Building and maintaining strong neighborhoods as a way to ensure an overall vibrant society has been integral to Mott’s grantmaking since the Foundation was established in 1926. This philosophy guided the Foundation in creating and operating a national Neighborhoods Small Grants Program that ran in the United States from 1984 to 1994.
The Neighborhoods Small Grants Program opened community foundations’ eyes to see the real issues affecting neighborhoods and the individuals living in them.
The program’s purpose was to increase community foundations’ interactions with, and support for, resident-led organizations in low-income neighborhoods. Additionally, its goal was to support grassroots groups’ efforts to address local issues they prioritized, such as crime, blight and barriers to good health. The program also provided grants to help community foundations become better partners with grassroots groups interested in improving their communities.
“The Neighborhoods Small Grants Program got community foundations to start interacting with people who were not previously on their radar screens — low-income residents. It opened community foundations’ eyes to see the real issues affecting neighborhoods and the individuals living in them,” said Suzanne Feurt, retired Mott Foundation program officer and former managing director for community foundation services at the Council on Foundations. “This program helped community foundations think differently so they were working with communities, not for them.”
Ultimately, Mott provided more than $6.4 million in support, including grants and consultant services, to 25 community foundations located across the country. Participants received grants ranging from $20,000 to $50,000, which they were required to match at varying levels with their own funds, and then redistribute as micro-grants to resident groups in low-income areas. Micro-grants averaged $4,000 each for small projects that would improve neighborhoods, such as litter clean-up campaigns, community gardens, and crime watches. Additionally, the community foundations annually received $20,000 to $30,000 for their administrative costs.
Twenty-one community foundations received Mott grants through the program. Another four didn’t receive funding, but they were included in the learning network and benefited from specialists who provided expertise in how to develop boards, keep accurate and transparent financial records, make effective grants, cultivate donors, engage residents, and more. They also participated in the program’s evaluation activities.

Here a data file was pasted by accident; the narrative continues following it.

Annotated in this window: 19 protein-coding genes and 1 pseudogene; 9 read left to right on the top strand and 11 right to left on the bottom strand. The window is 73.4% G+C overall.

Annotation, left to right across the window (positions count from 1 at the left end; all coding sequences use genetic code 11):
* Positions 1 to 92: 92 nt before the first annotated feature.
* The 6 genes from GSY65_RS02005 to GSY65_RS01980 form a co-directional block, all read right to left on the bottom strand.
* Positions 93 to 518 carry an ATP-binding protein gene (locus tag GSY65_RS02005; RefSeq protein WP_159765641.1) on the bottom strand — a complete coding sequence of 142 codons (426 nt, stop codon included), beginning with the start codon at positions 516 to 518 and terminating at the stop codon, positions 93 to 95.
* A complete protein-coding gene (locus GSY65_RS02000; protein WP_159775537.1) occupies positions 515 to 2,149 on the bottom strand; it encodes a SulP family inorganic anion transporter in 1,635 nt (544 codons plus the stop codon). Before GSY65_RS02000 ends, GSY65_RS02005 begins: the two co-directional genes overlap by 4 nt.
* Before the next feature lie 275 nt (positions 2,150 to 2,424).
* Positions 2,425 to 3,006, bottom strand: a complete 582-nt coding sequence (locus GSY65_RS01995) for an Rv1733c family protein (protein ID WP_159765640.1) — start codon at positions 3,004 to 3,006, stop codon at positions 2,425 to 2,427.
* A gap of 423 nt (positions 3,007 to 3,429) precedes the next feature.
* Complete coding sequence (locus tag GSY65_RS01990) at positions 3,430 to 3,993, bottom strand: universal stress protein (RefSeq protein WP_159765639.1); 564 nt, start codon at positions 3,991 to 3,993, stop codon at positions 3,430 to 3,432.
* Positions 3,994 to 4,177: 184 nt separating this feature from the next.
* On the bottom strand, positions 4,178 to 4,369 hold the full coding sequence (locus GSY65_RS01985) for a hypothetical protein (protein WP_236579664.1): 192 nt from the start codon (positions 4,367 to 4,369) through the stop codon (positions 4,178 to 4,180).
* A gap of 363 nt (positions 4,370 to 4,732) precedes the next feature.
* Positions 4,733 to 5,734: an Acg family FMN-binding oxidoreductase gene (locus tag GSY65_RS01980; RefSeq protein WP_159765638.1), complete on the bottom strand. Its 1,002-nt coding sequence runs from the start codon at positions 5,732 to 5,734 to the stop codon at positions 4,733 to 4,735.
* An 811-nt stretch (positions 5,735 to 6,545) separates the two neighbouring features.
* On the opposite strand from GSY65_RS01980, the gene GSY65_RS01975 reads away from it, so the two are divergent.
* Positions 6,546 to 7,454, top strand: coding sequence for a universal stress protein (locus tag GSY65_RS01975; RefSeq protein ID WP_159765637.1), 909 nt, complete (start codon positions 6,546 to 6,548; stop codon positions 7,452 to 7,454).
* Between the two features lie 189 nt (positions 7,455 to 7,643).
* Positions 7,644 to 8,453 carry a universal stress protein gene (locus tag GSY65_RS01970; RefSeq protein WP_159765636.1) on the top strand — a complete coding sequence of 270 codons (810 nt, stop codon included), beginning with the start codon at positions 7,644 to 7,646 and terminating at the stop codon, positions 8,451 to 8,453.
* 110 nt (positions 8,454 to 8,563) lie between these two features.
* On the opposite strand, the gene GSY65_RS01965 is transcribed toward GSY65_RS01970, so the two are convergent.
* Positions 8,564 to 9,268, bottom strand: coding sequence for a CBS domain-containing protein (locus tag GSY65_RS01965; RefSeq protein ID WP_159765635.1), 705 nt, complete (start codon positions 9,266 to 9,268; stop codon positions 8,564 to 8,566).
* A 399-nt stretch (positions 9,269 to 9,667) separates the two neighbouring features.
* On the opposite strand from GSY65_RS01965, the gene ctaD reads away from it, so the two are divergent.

In greater Baltimore, the community foundation partners with most of the region’s 200-plus neighborhood groups to create a living environment that is safe, vibrant, clean and green.Read more on mott.org
The Community Foundation of Greater Flint provided a small grant to help fund activities of a new, all-youth neighborhood block club in Flint.Read more on mott.org
In 2014, 19 of the original 25 institutions, including the Baltimore Community Foundation, still operate a neighborhood small grants program in some form, which funds resident-led organizations to be conduits for community change. When combined, the participants’ support for neighborhood projects has leveraged hundreds of millions of dollars in additional funding nationwide, with more than $88 million in Baltimore alone.
Everything we do today comes down to our belief in informed citizen action, and that comes out of the respectful form of grantmaking we learned from participating in the Neighborhoods Small Grants Program.
In greater Baltimore, the community foundation partners with most of the region’s 200-plus neighborhood groups to create a living environment that is “safe, vibrant, clean and green,” said Gigi Casey Wirtz, current director of communications who has been with the institution since it began participating in the Neighborhood Small Grants Program in 1991. At the time, the program’s core principle of actively engaging with resident-led groups was new to staff, she said, but it remains “embedded in the institution’s DNA” 23 years later.
“Everything we do today comes down to our belief in informed citizen action, and that comes out of the respectful form of grantmaking we learned from participating in the Neighborhoods Small Grants Program,” Casey Wirtz said. “Through that program we learned residents should decide what the issues are and carry out plans to address them. The community foundation is not here to impose what is needed.”